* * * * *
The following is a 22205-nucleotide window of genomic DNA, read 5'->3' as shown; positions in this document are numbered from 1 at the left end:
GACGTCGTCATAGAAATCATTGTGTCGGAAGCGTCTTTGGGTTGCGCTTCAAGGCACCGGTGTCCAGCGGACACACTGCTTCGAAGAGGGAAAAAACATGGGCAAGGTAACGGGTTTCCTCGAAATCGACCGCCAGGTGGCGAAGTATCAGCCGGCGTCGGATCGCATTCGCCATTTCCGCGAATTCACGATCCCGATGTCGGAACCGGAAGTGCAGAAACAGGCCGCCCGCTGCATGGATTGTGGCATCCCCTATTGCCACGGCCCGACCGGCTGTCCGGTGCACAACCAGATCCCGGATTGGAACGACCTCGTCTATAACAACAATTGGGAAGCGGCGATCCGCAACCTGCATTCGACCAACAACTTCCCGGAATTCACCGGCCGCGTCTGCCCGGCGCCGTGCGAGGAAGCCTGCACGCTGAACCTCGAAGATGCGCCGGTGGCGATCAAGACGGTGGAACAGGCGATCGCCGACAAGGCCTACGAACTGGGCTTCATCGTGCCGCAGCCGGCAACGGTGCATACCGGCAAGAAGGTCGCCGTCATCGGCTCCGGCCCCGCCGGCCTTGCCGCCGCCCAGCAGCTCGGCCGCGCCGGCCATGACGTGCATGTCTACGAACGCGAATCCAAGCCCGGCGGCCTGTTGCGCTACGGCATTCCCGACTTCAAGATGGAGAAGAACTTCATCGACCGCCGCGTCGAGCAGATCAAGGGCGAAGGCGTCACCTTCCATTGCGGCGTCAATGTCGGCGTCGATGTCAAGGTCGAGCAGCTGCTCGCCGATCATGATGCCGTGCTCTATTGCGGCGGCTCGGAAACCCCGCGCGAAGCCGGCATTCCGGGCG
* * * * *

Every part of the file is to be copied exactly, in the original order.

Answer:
The following is a 22205-nucleotide window of genomic DNA, read 5'->3' as shown; positions in this document are numbered from 1 at the left end:
GACGTCGTCATAGAAATCATTGTGTCGGAAGCGTCTTTGGGTTGCGCTTCAAGGCACCGGTGTCCAGCGGACACACTGCTTCGAAGAGGGAAAAAACATGGGCAAGGTAACGGGTTTCCTCGAAATCGACCGCCAGGTGGCGAAGTATCAGCCGGCGTCGGATCGCATTCGCCATTTCCGCGAATTCACGATCCCGATGTCGGAACCGGAAGTGCAGAAACAGGCCGCCCGCTGCATGGATTGTGGCATCCCCTATTGCCACGGCCCGACCGGCTGTCCGGTGCACAACCAGATCCCGGATTGGAACGACCTCGTCTATAACAACAATTGGGAAGCGGCGATCCGCAACCTGCATTCGACCAACAACTTCCCGGAATTCACCGGCCGCGTCTGCCCGGCGCCGTGCGAGGAAGCCTGCACGCTGAACCTCGAAGATGCGCCGGTGGCGATCAAGACGGTGGAACAGGCGATCGCCGACAAGGCCTACGAACTGGGCTTCATCGTGCCGCAGCCGGCAACGGTGCATACCGGCAAGAAGGTCGCCGTCATCGGCTCCGGCCCCGCCGGCCTTGCCGCCGCCCAGCAGCTCGGCCGCGCCGGCCATGACGTGCATGTCTACGAACGCGAATCCAAGCCCGGCGGCCTGTTGCGCTACGGCATTCCCGACTTCAAGATGGAGAAGAACTTCATCGACCGCCGCGTCGAGCAGATCAAGGGCGAAGGCGTCACCTTCCATTGCGGCGTCAATGTCGGCGTCGATGTCAAGGTCGAGCAGCTGCTCGCCGATCATGATGCCGTGCTCTATTGCGGCGGCTCGGAAACCCCGCGCGAAGCCGGCATTCCGGGCG